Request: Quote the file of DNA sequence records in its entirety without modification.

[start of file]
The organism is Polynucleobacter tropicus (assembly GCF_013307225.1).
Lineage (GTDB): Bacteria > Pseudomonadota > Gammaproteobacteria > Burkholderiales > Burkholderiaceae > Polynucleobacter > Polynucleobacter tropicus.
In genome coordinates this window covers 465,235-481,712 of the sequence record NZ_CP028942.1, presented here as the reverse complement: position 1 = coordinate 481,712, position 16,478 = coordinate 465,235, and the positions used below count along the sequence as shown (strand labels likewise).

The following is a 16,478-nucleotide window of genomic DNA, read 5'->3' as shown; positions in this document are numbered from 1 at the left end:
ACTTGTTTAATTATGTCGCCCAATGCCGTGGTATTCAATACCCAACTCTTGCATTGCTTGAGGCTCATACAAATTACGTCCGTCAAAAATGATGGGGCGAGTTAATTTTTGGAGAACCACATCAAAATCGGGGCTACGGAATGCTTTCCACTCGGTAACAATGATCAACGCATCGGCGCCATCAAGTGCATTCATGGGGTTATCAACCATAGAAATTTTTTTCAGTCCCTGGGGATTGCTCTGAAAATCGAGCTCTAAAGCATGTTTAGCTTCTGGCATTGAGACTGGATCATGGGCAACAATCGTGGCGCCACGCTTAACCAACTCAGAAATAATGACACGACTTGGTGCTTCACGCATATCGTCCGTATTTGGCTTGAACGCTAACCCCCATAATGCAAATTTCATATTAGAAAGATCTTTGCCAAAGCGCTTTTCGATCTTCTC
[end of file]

The organism is Polynucleobacter tropicus (assembly GCF_013307225.1).
Lineage (GTDB): Bacteria > Pseudomonadota > Gammaproteobacteria > Burkholderiales > Burkholderiaceae > Polynucleobacter > Polynucleobacter tropicus.
In genome coordinates this window covers 465,235-481,712 of the sequence record NZ_CP028942.1, presented here as the reverse complement: position 1 = coordinate 481,712, position 16,478 = coordinate 465,235, and the positions used below count along the sequence as shown (strand labels likewise).

The following is a 16,478-nucleotide window of genomic DNA, read 5'->3' as shown; positions in this document are numbered from 1 at the left end:
ACTTGTTTAATTATGTCGCCCAATGCCGTGGTATTCAATACCCAACTCTTGCATTGCTTGAGGCTCATACAAATTACGTCCGTCAAAAATGATGGGGCGAGTTAATTTTTGGAGAACCACATCAAAATCGGGGCTACGGAATGCTTTCCACTCGGTAACAATGATCAACGCATCGGCGCCATCAAGTGCATTCATGGGGTTATCAACCATAGAAATTTTTTTCAGTCCCTGGGGATTGCTCTGAAAATCGAGCTCTAAAGCATGTTTAGCTTCTGGCATTGAGACTGGATCATGGGCAACAATCGTGGCGCCACGCTTAACCAACTCAGAAATAATGACACGACTTGGTGCTTCACGCATATCGTCCGTATTTGGCTTGAACGCTAACCCCCATAATGCAAATTTCATATTAGAAAGATCTTTGCCAAAGCGCTTTTCGATCTTCTC